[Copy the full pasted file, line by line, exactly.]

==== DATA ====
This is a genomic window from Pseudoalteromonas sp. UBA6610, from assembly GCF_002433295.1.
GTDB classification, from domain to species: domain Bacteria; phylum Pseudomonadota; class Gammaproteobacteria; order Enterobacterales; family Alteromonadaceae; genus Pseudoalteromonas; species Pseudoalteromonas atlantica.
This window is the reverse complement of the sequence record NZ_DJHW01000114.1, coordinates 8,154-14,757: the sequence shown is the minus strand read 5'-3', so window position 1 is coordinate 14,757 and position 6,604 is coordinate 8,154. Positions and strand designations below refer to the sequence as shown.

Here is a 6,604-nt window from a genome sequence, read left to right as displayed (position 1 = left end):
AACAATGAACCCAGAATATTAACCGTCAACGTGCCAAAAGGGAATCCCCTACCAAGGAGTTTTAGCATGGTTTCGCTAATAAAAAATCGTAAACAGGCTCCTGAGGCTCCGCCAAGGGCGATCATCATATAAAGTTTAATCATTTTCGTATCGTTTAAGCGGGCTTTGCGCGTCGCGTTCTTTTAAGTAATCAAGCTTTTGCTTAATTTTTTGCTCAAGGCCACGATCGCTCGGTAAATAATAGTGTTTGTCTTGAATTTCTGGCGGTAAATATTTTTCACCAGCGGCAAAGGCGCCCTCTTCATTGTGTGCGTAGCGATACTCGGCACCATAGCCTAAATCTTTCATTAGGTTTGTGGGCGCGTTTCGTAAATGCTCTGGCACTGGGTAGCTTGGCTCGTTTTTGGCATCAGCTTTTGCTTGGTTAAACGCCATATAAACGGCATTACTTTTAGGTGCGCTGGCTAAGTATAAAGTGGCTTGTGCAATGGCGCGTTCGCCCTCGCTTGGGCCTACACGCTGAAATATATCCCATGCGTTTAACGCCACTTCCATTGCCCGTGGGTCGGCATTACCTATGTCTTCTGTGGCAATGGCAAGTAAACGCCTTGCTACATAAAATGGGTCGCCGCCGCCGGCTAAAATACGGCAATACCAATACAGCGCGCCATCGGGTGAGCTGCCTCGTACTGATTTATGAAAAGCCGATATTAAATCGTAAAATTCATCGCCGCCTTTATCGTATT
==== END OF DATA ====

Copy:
This is a genomic window from Pseudoalteromonas sp. UBA6610, from assembly GCF_002433295.1.
GTDB classification, from domain to species: domain Bacteria; phylum Pseudomonadota; class Gammaproteobacteria; order Enterobacterales; family Alteromonadaceae; genus Pseudoalteromonas; species Pseudoalteromonas atlantica.
This window is the reverse complement of the sequence record NZ_DJHW01000114.1, coordinates 8,154-14,757: the sequence shown is the minus strand read 5'-3', so window position 1 is coordinate 14,757 and position 6,604 is coordinate 8,154. Positions and strand designations below refer to the sequence as shown.

Here is a 6,604-nt window from a genome sequence, read left to right as displayed (position 1 = left end):
AACAATGAACCCAGAATATTAACCGTCAACGTGCCAAAAGGGAATCCCCTACCAAGGAGTTTTAGCATGGTTTCGCTAATAAAAAATCGTAAACAGGCTCCTGAGGCTCCGCCAAGGGCGATCATCATATAAAGTTTAATCATTTTCGTATCGTTTAAGCGGGCTTTGCGCGTCGCGTTCTTTTAAGTAATCAAGCTTTTGCTTAATTTTTTGCTCAAGGCCACGATCGCTCGGTAAATAATAGTGTTTGTCTTGAATTTCTGGCGGTAAATATTTTTCACCAGCGGCAAAGGCGCCCTCTTCATTGTGTGCGTAGCGATACTCGGCACCATAGCCTAAATCTTTCATTAGGTTTGTGGGCGCGTTTCGTAAATGCTCTGGCACTGGGTAGCTTGGCTCGTTTTTGGCATCAGCTTTTGCTTGGTTAAACGCCATATAAACGGCATTACTTTTAGGTGCGCTGGCTAAGTATAAAGTGGCTTGTGCAATGGCGCGTTCGCCCTCGCTTGGGCCTACACGCTGAAATATATCCCATGCGTTTAACGCCACTTCCATTGCCCGTGGGTCGGCATTACCTATGTCTTCTGTGGCAATGGCAAGTAAACGCCTTGCTACATAAAATGGGTCGCCGCCGCCGGCTAAAATACGGCAATACCAATACAGCGCGCCATCGGGTGAGCTGCCTCGTACTGATTTATGAAAAGCCGATATTAAATCGTAAAATTCATCGCCGCCTTTATCGTATT